Screw convention. Though James Franco has a red-hot movie career in progress — he'll be seen this summer opposite Julia Roberts in Eat, Pray, Love and as the famous gay Beat poet Allen Ginsberg in the upcoming Howl — this anything-goes actor returns to General Hospital June 30 for his second round of hell-raising and kinky perversion. His role: A sociopathic performance artist, also named Franco, who is obsessed with Port Charles mobster Jason Morgan (Steve Burton). In fact, Franco is so eager to get the hunky hit man's attention that he's about to stage his most outrageously psychotic exhibit yet — at L.A.'s Museum of Contemporary Art (MOCA). What's behind the guy's creepy fixation? And why would an actor of Franco's caliber be spending so much time on a daytime soap? TV Guide Magazine sat down with the star to find out why he's such a show-biz nonconformist.
TV Guide Magazine: I'm guessing that most of your movie-star pals would consider it ridiculous — if not downright suicidal — to take a role on a daytime soap. What makes you so different?
Franco: I've come to realize that maybe this is my only life, so I'm pursuing everything I'm interested in.
TV Guide Magazine: Still, you seem to find value in even the slimmest of experiences, like when you cameo'd as yourself in a game-show sketch on Saturday Night Live and didn't have a single line of dialogue. You've done countless movies without a screen credit. You put your film career on hold to go back to college. You do not go with the flow.
Franco: I went back to school because I wanted to pursue writing. Rather than trying to do it solo, I needed to be around other serious writers. That's why I go on SNL to try comedy, because those are some of the funniest people around. Why not work with the best?
TV Guide Magazine: Were you raised to be this open and experimental? Is it a Franco family trait?
Franco: My parents didn't consciously infuse that kind of thing. But they met when they both were art majors at Stanford. My mother's been an author of children's books. She's now a novelist for young adults. My grandmother and my uncle are art dealers. So I grew up around the art world and I've been branching out and trying new things since I was a teenager.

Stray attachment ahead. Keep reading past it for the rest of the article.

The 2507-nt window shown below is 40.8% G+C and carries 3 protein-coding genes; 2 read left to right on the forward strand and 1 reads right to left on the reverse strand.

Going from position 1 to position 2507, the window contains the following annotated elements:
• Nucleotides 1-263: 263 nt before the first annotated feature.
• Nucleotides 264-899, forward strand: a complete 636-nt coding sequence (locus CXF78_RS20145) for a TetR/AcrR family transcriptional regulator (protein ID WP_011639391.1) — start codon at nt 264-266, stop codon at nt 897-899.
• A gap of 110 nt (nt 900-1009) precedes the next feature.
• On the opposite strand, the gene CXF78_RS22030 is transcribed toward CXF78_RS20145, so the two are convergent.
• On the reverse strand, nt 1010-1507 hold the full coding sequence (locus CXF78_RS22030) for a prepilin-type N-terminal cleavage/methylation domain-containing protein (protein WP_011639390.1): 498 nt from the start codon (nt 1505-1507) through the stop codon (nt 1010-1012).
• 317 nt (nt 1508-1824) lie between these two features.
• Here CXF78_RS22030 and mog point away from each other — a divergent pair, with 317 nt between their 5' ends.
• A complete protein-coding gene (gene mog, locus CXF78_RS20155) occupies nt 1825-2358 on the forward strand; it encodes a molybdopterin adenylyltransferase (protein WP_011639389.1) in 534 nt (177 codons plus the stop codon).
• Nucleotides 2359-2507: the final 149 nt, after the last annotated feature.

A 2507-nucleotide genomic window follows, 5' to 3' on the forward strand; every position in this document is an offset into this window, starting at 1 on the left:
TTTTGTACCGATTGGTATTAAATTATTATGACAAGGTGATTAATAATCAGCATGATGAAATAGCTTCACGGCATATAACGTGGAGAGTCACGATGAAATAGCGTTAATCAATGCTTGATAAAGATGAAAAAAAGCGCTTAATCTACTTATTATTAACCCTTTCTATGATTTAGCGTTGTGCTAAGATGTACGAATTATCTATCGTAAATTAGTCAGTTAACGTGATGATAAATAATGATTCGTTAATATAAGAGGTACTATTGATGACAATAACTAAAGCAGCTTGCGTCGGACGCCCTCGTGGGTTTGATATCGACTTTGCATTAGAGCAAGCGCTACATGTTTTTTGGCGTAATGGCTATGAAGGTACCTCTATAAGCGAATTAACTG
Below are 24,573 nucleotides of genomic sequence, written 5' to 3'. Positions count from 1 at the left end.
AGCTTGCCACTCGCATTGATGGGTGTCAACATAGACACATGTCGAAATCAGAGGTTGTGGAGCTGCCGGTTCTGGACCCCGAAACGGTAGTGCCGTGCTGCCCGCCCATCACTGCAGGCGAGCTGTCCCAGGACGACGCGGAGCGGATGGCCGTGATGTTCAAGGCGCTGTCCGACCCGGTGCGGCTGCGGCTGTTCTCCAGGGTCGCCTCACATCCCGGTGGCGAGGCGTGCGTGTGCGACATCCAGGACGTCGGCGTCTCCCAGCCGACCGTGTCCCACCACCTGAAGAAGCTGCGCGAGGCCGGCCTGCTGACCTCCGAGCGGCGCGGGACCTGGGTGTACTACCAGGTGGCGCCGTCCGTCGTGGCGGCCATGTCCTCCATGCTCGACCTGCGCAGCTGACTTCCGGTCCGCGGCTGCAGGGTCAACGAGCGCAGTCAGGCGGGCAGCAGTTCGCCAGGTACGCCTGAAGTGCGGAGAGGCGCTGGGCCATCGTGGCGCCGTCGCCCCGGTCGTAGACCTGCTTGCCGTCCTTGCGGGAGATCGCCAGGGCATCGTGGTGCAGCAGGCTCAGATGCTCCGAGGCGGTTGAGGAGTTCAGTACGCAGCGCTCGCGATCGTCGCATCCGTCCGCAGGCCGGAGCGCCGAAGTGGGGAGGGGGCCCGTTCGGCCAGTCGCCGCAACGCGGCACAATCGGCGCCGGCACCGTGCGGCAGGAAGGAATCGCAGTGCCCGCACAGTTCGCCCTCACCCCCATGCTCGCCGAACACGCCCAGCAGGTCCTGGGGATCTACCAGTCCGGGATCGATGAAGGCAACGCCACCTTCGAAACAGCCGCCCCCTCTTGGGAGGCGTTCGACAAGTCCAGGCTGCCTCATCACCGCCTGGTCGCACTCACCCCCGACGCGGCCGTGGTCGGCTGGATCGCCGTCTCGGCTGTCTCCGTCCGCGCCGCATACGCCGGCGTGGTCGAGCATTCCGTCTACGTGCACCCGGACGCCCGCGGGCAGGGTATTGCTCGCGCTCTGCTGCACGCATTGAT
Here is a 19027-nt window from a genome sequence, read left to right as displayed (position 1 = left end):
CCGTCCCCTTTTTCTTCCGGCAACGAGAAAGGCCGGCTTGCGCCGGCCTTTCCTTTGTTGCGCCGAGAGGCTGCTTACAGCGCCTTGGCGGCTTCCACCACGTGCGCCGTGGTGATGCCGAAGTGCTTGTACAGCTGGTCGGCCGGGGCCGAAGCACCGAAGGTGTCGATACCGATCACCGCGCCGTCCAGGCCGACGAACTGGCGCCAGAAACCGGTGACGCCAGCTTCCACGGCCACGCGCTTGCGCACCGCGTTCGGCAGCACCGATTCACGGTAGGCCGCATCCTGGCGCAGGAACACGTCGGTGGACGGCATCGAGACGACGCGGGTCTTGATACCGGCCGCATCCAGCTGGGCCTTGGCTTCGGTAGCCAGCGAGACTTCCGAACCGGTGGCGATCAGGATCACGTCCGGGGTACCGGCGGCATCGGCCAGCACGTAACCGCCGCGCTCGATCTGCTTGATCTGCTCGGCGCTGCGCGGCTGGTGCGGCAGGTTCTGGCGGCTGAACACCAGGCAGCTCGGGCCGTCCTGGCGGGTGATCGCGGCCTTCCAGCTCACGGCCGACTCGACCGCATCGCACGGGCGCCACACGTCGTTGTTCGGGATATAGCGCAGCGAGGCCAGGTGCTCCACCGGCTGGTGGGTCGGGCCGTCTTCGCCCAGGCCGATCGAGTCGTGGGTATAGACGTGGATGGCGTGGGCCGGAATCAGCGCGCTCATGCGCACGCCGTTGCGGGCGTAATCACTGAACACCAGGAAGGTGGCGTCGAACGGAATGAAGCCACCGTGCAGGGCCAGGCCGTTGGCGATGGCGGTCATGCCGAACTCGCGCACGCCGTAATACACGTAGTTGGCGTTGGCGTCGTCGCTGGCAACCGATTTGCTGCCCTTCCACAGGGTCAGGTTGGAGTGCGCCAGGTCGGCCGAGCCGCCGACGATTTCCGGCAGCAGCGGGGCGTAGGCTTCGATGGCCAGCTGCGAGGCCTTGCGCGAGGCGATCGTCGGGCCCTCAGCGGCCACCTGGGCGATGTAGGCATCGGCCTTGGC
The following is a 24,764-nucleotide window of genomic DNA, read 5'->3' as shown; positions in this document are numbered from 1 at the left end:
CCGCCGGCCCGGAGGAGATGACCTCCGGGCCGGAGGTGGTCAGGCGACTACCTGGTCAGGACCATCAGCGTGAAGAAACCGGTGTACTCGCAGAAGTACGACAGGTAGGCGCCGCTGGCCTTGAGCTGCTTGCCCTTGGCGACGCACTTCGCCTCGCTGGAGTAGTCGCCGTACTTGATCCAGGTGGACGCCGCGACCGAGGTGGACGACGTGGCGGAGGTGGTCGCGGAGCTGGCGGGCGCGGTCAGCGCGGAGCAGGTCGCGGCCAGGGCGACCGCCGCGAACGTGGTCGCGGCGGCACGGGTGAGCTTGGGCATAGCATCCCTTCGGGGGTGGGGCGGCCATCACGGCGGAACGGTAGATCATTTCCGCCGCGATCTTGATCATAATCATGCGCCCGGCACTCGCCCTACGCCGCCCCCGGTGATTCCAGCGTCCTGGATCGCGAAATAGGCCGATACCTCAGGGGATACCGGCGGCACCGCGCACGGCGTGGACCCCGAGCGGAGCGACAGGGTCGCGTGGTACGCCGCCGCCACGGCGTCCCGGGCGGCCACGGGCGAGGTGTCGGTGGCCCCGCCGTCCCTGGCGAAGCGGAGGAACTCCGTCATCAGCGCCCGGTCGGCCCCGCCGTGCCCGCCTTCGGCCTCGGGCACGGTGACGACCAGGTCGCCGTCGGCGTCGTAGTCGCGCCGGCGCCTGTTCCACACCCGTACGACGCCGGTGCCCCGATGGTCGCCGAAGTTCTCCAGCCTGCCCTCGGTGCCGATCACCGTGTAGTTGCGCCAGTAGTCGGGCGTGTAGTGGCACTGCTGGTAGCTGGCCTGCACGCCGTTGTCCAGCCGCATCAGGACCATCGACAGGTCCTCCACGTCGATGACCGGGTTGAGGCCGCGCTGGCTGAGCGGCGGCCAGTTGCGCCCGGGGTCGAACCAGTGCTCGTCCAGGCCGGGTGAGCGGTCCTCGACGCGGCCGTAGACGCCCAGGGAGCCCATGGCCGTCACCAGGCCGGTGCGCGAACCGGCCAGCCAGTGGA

TV Guide Magazine: Why do you get off on GH? What's in it for you?
Franco: I'm very grateful for my acting career but six or seven years ago I came to understand that acting in film is all about the director. And that's fine. I have accepted that. But I know that I might never feel a sense of creative ownership working that way. I can feel good about working with a great director but at the end of the day I'm still helping him achieve his vision. So I needed something else. I need outlets where I can feel more a part of the creative core, and I found that at GH.
TV Guide Magazine: You approached them, right?
Franco: Yes, and from the start they were so welcoming and open to my ideas that it allowed me to be creative in a very different way. They asked me what kind of character I'd like to play, so I had a hand in helping create that. They've allowed me to think in larger ways and to bring GH together with MOCA. I am able to collaborate in the best way. I think everybody's happy.
TV Guide Magazine: The work load is rough. How do you think your fellow movie stars — accustomed to shooting two or three pages a day — would survive on a soap?
Franco: [Laughs] I don't know! When I did my first arc on GH I only shot for three days and during that time we logged 21 episodes worth of material. On one of those days alone I did 77 pages! Your normal feature script runs maybe 100 to 120 pages, which you shoot over the course of two to six months. Doing 77 pages in one day is insane!